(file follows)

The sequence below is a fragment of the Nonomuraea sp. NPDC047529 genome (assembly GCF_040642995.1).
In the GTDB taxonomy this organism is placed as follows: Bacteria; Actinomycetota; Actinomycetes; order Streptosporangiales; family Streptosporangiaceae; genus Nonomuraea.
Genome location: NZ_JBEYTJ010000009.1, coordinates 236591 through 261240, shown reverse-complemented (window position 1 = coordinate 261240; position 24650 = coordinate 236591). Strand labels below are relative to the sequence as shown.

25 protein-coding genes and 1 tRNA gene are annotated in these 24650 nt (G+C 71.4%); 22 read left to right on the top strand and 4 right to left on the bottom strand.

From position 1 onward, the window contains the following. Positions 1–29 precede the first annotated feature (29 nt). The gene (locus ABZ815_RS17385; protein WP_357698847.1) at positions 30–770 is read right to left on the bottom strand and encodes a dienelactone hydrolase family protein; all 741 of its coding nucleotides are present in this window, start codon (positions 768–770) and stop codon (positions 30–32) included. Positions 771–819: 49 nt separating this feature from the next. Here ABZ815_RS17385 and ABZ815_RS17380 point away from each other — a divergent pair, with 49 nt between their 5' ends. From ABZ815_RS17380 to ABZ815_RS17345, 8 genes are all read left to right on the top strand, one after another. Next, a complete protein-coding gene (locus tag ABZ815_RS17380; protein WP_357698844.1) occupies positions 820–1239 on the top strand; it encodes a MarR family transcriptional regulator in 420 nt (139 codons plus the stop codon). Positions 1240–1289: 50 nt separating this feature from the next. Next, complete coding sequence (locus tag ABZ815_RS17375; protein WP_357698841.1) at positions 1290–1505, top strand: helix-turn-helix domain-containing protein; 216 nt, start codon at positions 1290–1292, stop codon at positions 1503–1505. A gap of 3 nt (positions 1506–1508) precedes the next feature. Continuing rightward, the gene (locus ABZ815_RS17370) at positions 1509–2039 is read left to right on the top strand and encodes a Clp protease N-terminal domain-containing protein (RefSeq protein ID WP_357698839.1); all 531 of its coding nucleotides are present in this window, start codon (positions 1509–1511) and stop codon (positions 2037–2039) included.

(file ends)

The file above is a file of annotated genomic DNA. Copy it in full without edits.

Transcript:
The sequence below is a fragment of the Nonomuraea sp. NPDC047529 genome (assembly GCF_040642995.1).
In the GTDB taxonomy this organism is placed as follows: Bacteria; Actinomycetota; Actinomycetes; order Streptosporangiales; family Streptosporangiaceae; genus Nonomuraea.
Genome location: NZ_JBEYTJ010000009.1, coordinates 236591 through 261240, shown reverse-complemented (window position 1 = coordinate 261240; position 24650 = coordinate 236591). Strand labels below are relative to the sequence as shown.

25 protein-coding genes and 1 tRNA gene are annotated in these 24650 nt (G+C 71.4%); 22 read left to right on the top strand and 4 right to left on the bottom strand.

From position 1 onward, the window contains the following. Positions 1–29 precede the first annotated feature (29 nt). The gene (locus ABZ815_RS17385; protein WP_357698847.1) at positions 30–770 is read right to left on the bottom strand and encodes a dienelactone hydrolase family protein; all 741 of its coding nucleotides are present in this window, start codon (positions 768–770) and stop codon (positions 30–32) included. Positions 771–819: 49 nt separating this feature from the next. Here ABZ815_RS17385 and ABZ815_RS17380 point away from each other — a divergent pair, with 49 nt between their 5' ends. From ABZ815_RS17380 to ABZ815_RS17345, 8 genes are all read left to right on the top strand, one after another. Next, a complete protein-coding gene (locus tag ABZ815_RS17380; protein WP_357698844.1) occupies positions 820–1239 on the top strand; it encodes a MarR family transcriptional regulator in 420 nt (139 codons plus the stop codon). Positions 1240–1289: 50 nt separating this feature from the next. Next, complete coding sequence (locus tag ABZ815_RS17375; protein WP_357698841.1) at positions 1290–1505, top strand: helix-turn-helix domain-containing protein; 216 nt, start codon at positions 1290–1292, stop codon at positions 1503–1505. A gap of 3 nt (positions 1506–1508) precedes the next feature. Continuing rightward, the gene (locus ABZ815_RS17370) at positions 1509–2039 is read left to right on the top strand and encodes a Clp protease N-terminal domain-containing protein (RefSeq protein ID WP_357698839.1); all 531 of its coding nucleotides are present in this window, start codon (positions 1509–1511) and stop codon (positions 2037–2039) included.